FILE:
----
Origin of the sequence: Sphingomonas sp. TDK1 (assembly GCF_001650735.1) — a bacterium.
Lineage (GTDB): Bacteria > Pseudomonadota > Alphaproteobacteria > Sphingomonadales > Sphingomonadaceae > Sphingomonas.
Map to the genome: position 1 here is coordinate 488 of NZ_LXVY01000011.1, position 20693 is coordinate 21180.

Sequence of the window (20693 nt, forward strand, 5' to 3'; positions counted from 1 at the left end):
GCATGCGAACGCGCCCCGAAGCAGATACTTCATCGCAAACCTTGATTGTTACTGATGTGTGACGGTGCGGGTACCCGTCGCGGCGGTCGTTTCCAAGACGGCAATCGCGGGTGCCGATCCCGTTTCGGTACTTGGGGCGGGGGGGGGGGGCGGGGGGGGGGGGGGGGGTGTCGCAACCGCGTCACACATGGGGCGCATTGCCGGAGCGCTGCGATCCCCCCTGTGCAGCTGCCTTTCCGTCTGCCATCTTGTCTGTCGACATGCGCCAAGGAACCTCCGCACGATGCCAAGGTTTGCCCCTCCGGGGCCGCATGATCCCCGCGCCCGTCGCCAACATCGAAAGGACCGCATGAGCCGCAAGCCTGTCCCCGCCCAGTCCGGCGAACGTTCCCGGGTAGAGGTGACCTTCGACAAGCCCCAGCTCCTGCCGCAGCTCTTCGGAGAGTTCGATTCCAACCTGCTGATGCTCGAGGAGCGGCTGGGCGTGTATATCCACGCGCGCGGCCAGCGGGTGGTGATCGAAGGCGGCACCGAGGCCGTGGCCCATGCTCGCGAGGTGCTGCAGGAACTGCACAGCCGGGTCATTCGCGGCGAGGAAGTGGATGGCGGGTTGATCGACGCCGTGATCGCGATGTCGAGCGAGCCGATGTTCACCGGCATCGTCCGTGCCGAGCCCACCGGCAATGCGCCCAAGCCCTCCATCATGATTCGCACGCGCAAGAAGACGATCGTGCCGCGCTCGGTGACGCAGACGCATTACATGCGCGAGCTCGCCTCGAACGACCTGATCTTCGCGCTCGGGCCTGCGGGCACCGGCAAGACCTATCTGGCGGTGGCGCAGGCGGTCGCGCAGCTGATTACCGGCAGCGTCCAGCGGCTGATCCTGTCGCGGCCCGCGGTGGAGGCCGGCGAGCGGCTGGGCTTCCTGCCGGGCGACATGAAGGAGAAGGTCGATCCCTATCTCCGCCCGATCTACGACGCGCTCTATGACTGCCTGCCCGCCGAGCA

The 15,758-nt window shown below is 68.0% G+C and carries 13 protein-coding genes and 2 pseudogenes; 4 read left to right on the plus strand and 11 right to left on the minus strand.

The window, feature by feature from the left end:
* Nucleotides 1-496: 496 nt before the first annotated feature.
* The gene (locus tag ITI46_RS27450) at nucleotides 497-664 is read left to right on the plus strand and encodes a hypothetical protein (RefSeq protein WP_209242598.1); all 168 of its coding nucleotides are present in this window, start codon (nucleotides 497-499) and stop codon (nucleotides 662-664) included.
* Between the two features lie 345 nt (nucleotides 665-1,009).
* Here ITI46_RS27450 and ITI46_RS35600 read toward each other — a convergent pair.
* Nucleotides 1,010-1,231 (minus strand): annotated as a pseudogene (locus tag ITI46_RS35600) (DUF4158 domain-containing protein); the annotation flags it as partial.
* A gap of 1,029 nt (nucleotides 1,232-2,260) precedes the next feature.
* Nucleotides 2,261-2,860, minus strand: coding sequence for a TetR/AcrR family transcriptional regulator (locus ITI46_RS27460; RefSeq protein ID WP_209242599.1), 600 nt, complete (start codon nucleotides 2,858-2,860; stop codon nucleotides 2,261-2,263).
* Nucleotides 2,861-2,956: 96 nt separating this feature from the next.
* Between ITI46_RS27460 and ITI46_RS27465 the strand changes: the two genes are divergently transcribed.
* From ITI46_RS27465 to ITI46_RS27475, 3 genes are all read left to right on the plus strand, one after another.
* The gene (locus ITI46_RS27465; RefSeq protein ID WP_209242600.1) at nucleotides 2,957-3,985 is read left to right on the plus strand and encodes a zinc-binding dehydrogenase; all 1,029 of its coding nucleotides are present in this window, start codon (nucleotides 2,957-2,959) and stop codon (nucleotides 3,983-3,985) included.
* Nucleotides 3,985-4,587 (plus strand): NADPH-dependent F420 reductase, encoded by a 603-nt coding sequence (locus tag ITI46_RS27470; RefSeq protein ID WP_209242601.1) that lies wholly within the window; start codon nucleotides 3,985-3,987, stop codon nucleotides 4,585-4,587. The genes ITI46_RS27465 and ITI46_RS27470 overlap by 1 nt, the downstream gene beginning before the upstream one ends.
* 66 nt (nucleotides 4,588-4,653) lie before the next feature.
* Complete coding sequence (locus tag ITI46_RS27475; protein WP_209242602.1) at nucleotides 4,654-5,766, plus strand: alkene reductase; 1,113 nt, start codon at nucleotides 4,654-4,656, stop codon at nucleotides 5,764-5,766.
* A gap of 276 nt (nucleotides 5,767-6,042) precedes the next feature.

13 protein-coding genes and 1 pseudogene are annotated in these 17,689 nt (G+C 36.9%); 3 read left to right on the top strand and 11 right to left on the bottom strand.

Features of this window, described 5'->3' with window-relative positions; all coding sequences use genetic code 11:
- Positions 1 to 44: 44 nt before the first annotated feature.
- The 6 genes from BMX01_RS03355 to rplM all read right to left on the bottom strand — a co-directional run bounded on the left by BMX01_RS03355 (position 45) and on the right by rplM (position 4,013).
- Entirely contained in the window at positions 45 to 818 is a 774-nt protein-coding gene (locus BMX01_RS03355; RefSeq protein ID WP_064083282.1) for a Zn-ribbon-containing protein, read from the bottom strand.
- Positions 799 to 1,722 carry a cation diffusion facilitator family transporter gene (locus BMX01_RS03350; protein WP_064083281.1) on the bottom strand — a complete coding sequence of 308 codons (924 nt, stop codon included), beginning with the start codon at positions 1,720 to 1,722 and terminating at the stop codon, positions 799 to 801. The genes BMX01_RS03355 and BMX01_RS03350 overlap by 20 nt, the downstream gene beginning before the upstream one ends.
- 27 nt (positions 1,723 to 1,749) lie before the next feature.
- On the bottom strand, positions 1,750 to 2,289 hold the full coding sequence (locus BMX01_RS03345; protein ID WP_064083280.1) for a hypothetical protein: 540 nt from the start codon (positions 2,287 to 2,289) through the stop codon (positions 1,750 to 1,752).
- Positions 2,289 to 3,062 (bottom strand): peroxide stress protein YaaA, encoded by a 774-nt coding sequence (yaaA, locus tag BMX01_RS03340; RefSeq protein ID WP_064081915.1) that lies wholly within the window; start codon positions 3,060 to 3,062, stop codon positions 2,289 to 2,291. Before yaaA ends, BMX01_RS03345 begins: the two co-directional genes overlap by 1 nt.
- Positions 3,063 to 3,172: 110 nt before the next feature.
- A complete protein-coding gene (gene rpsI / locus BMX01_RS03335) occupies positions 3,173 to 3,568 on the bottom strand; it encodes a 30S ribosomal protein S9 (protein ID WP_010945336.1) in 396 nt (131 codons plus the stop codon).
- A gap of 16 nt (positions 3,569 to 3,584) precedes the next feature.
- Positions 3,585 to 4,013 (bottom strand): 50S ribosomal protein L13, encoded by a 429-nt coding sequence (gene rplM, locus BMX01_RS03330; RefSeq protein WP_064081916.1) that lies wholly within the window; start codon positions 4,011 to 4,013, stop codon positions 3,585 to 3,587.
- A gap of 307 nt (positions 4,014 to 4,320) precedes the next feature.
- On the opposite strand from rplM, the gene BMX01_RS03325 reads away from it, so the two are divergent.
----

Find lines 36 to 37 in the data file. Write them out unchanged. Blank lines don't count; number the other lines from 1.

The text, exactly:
- A gap of 307 nt (positions 4,014 to 4,320) precedes the next feature.
- On the opposite strand from rplM, the gene BMX01_RS03325 reads away from it, so the two are divergent.